What Were the Causes of the Sudetenland Invasion and What Effects Did It Have?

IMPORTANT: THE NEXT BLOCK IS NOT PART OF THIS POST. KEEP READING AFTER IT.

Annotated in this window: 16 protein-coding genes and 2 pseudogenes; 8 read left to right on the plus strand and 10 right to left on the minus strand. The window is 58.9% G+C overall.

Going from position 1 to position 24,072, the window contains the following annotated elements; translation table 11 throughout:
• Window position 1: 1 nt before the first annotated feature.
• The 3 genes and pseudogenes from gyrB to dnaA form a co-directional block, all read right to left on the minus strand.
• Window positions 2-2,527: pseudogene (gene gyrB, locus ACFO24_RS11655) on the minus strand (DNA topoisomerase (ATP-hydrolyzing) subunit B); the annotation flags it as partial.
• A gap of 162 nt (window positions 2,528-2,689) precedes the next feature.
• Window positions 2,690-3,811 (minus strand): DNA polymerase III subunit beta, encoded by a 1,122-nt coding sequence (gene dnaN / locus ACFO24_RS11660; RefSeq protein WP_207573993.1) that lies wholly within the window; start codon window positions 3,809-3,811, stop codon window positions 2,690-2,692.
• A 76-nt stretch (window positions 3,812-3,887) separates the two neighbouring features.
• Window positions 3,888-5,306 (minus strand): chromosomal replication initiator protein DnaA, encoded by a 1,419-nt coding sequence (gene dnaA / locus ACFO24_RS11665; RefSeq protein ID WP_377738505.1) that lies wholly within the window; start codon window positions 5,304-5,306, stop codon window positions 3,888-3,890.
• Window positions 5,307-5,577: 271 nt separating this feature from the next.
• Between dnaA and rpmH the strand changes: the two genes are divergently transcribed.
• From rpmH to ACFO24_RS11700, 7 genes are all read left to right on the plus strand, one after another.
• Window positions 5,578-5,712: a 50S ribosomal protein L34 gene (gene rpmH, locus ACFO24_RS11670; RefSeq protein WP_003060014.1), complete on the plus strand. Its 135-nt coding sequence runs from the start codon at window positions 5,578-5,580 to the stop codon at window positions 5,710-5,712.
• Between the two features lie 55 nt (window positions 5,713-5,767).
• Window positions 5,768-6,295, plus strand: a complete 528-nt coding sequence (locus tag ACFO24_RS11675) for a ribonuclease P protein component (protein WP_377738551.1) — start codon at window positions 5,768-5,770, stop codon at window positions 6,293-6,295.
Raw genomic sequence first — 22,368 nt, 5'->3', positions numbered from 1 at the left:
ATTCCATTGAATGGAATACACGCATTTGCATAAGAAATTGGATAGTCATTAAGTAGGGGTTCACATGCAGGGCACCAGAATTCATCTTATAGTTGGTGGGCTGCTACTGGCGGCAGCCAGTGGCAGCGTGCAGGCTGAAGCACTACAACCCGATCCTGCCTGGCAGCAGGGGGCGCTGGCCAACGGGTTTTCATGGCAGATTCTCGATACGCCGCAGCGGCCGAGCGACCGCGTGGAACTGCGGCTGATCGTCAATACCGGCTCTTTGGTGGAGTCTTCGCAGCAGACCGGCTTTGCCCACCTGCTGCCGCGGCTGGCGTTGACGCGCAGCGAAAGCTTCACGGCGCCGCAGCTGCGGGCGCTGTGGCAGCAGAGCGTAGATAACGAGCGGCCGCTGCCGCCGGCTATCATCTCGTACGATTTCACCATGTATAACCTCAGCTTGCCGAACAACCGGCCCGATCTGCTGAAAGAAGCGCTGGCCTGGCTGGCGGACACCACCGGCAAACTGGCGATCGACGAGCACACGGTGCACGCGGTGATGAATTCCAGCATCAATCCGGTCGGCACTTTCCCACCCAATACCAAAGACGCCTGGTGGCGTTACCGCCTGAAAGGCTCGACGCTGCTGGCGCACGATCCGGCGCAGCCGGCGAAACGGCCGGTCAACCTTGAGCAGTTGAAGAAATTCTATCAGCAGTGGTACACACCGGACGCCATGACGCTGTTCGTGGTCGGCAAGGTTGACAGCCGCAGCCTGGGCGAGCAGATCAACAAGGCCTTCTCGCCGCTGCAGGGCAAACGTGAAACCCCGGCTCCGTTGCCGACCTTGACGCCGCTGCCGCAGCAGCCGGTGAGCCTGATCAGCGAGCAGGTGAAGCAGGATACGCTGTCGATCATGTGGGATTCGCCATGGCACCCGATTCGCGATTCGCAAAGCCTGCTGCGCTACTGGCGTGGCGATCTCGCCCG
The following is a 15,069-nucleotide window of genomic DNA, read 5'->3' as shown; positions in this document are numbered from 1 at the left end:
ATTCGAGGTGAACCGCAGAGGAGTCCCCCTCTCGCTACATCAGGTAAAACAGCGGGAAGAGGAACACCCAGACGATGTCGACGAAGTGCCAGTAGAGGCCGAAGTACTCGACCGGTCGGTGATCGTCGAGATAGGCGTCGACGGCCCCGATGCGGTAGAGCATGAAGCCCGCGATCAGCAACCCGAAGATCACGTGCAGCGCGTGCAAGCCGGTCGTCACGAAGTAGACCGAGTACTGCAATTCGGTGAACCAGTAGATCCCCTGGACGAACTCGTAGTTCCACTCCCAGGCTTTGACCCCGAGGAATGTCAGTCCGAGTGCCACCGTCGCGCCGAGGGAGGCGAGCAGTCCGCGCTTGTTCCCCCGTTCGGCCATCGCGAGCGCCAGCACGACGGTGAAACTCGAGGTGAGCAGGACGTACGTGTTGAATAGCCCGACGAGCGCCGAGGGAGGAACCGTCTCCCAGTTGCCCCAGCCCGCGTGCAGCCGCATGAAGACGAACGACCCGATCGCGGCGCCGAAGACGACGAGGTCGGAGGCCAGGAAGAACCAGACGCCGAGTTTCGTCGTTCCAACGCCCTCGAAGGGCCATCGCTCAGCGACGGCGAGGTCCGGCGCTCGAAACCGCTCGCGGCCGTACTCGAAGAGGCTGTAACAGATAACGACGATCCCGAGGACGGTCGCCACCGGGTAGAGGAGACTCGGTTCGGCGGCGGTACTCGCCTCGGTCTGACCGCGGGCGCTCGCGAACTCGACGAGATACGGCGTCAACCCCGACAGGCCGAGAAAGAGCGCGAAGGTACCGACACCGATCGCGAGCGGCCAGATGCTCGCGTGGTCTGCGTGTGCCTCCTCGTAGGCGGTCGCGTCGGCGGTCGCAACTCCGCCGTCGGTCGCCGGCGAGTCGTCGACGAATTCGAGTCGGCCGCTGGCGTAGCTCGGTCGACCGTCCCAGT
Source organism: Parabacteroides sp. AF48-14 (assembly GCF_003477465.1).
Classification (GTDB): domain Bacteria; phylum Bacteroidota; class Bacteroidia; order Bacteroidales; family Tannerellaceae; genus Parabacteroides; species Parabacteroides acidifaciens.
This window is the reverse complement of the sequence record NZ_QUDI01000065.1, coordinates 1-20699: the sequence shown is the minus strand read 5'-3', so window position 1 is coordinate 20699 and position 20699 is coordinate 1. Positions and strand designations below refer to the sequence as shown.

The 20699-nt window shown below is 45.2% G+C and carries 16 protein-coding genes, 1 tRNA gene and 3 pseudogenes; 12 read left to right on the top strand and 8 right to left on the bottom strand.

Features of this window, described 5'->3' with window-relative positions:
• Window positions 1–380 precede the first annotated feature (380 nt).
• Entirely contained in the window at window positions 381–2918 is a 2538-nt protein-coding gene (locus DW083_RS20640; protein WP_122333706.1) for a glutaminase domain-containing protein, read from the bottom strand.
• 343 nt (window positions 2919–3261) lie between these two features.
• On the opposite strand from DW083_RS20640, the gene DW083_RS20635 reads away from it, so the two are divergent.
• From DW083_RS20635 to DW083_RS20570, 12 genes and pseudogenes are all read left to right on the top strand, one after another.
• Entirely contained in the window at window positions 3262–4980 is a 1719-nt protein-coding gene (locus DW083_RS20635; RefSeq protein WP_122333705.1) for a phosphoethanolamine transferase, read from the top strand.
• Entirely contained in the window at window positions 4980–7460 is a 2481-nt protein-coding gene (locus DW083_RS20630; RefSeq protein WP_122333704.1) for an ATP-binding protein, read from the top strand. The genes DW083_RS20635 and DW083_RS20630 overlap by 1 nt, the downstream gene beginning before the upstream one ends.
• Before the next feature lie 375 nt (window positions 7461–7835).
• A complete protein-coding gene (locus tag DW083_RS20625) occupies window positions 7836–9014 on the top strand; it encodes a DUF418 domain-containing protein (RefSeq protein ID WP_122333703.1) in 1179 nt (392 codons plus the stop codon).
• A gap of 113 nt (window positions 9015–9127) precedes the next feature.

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What were the causes of the Sudetenland invasion and what effects did it have? The invasion of Sudetenland was a key event leading up to World War ll. It was caused by various things, primarily Adolf Hitler’s ideologies and the policy of appeasement. The invasion greatly affected both Hitler and the Czechs in Sudetenland. Hitler had strong ideologies about the Aryan race of pure Germans, who he considered the superior race. He believed the race had been weakened by interracial marriages and wanted to keep them separate from other races. As the Aryans were so important to him, he wanted to give them their own area (lebenstraum) to occupy. He felt Sudetenland, part of Czechoslovakia, was the appropriate choice, with 3 million Germans already living there. In 1938, Hitler’s generals made plans to invade Czechoslovakia. He also instructed Heinlein, a pro-Nazi politician to start disorder in the Sudetenland, so people would believe the Czech government was incapable of maintaining order. Hitler planned to use this unrest to send his own army in to restore stability. Hitler was able to execute his plan without difficulty, as France and Britain were following the appeasement policy, where they would allow Nazi Germany to do essentially anything they wanted in the hope that Hitler would eventually be appeased and cease his aggressive policies. This meant they let him increase Germany’s armed forces and put them in the Rhineland, in violation of the Treaty of Versailles. They allowed him to take the Sudetenland from Czechoslovakia, believing that he would ultimately decide he had enough land. The policy did not have the desired affect; when Hitler knew he could get away with anything, he wanted more. Finally France and Britain realised he could not be appeased and they would need to take action against him. Had they done this earlier, there could have been a far less
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